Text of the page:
The Seekers: The Story of Man's Continuing Quest to Understand His World

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Description

Author: Boorstin, Daniel J.

Edition: 1

Number Of Pages: 298

EAN: 9780679434450

Release Date: 01-09-1998

Languages: English

Item Condition: UsedGood

Binding: Hardcover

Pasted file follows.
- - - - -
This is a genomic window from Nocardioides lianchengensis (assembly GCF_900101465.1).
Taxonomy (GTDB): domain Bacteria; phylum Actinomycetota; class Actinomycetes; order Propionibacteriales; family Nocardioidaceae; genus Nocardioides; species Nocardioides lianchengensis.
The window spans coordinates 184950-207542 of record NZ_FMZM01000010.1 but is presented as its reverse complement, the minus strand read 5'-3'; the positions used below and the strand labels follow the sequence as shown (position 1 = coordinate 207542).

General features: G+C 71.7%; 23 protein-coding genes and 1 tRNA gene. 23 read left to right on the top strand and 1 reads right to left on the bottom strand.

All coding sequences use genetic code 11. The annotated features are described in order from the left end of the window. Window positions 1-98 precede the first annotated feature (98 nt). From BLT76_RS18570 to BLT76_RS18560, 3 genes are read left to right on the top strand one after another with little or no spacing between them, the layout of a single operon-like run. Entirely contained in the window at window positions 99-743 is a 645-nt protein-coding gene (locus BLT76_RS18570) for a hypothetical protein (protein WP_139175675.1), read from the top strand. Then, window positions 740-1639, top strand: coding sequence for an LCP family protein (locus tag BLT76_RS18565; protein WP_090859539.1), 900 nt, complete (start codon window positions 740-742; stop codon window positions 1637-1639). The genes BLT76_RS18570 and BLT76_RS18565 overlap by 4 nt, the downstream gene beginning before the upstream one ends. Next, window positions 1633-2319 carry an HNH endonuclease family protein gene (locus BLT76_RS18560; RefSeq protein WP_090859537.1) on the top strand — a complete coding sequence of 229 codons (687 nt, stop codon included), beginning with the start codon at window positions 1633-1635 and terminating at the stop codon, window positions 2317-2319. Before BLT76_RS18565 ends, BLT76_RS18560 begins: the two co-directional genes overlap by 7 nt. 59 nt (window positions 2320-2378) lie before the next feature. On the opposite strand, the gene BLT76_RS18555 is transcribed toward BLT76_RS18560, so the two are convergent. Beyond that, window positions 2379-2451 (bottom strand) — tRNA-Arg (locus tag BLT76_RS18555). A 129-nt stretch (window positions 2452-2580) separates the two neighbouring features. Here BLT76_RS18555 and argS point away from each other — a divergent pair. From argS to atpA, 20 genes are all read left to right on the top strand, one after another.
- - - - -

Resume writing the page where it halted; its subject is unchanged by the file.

Details: Product Description Throughout history, from the time of Socrates to our own modern age, the human race has sought the answers to fundamental questions of life: Who are we?  Why are we here? In his previous national bestsellers, The Discoverers and The Creators , Daniel J. Boorstin first told brilliantly how e discovered the reality of our world, and then he celebrated man's achievements in the arts.  He now turns to the great figures in history who sought meaning and purpose in our existence. Boorstin says our Western culture has seen three grand epics of Seeking.  First there was the heroic way of prophets and philosophers--men like Moses or Job or Socrates, Plato, and Aristotle, as well as those in the communities of the early church universities and the Protestant Reformation--seeking salvation or truth from the god above or the reason within each of us. Then came an age of communal seeking, with people like Thucydides and Thomas More and Machiavelli and Voltaire pursuing  civilization and the liberal spirit. Finally, there was an age of the social sciences, when man seemed ruled by the forces of history.  Here are the absorbing stories of exceptional men such as Marx, Spengler, and Toynbee, Carlyle and Emerson, and Malraux, Bergson, and Einstein. These great thinkers still have the power to speak to us, not always so much for their answers as for their way of asking the questions that never cease either to intrigue or to obsess us. In this impressive climax to a monumental trilogy, Daniel J. Boorstin once again shows that his ability to present challenging ideas, coupled with sharp portraits of great writers and thinkers, remains unparalleled. From Amazon Renowned historian Daniel J. Boorstin completes the trilogy he began with The Discoverers and The Creators. The first volume covered explorers, scientists, and historians in their quest for raw knowledge, while the second book describes writers, painters, and composers in their pursuit of inspiring art; The Seekers describes people searching for an understanding of human existence--"Man is the asking animal," notes Boorstin. It's a big, bold theme, and although The Seekers is the shortest work in the trilogy, it's still vintage Boorstin: incredibly learned, richly anecdotal, and casually profound. It begins with the prophets of the Holy Land and the philosophers of ancient Greece, continues through the Renaissance, and concludes with the modern era of the social sciences. "In this long quest [for understanding], Western culture has turned from seeking the end or purpose to seeking causes--from the Why to the How," writes Boorstin. That's a neat summary of Western intellectual development over several thousand years. What other author could put it so succinctly? Boorstin is generally stronger with material that is more recent and more secular, but this is an accomplished book and a worthy capstone to an outstanding three-volume effort. --John J. Miller From Publishers Weekly In The Discoverers (1983), Boorstin introduced readers to scientists, explorers, historians and other pursuers of knowledge. Ten years later, The Creators did the same for innovators in art. "We glory in their discoveries and creations," he writes in the introduction to his latest, "But we are all Seekers. We all want to know why." Starting from that perhaps overbroad premise, Boorstin begins with an examination of Hebrew prophets and Greek philosophers?those who seek from a higher authority and those who seek from within. From this point on there are rather few religious seekers; instead most are philosophers of systems, of systems for discovering truth (the reason of Descartes, the empiricism of Locke, the individual experience of Kierkegaard) or for describing it (the encyclopedia of Diderot, the cultural cycles of Spengler, Hegel's World-Spirit). Certain subjects seem rather out of place, and chapters like that on H.G. Wells and John Reed, another on Oliver Wendell Holmes and E.O.

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